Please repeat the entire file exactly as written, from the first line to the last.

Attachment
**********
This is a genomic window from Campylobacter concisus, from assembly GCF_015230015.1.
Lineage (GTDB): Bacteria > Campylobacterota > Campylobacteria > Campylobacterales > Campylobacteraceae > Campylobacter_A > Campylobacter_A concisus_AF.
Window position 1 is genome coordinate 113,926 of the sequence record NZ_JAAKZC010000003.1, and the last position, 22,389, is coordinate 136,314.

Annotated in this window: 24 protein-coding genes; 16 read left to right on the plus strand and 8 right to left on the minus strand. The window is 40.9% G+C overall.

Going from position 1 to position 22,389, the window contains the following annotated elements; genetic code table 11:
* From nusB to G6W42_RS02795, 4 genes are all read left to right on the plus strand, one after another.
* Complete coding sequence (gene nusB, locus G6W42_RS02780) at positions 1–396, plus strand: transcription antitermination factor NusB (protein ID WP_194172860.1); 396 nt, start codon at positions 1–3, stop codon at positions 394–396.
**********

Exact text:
This is a genomic window from Campylobacter concisus, from assembly GCF_015230015.1.
Lineage (GTDB): Bacteria > Campylobacterota > Campylobacteria > Campylobacterales > Campylobacteraceae > Campylobacter_A > Campylobacter_A concisus_AF.
Window position 1 is genome coordinate 113,926 of the sequence record NZ_JAAKZC010000003.1, and the last position, 22,389, is coordinate 136,314.

Annotated in this window: 24 protein-coding genes; 16 read left to right on the plus strand and 8 right to left on the minus strand. The window is 40.9% G+C overall.

Going from position 1 to position 22,389, the window contains the following annotated elements; genetic code table 11:
* From nusB to G6W42_RS02795, 4 genes are all read left to right on the plus strand, one after another.
* Complete coding sequence (gene nusB, locus G6W42_RS02780) at positions 1–396, plus strand: transcription antitermination factor NusB (protein ID WP_194172860.1); 396 nt, start codon at positions 1–3, stop codon at positions 394–396.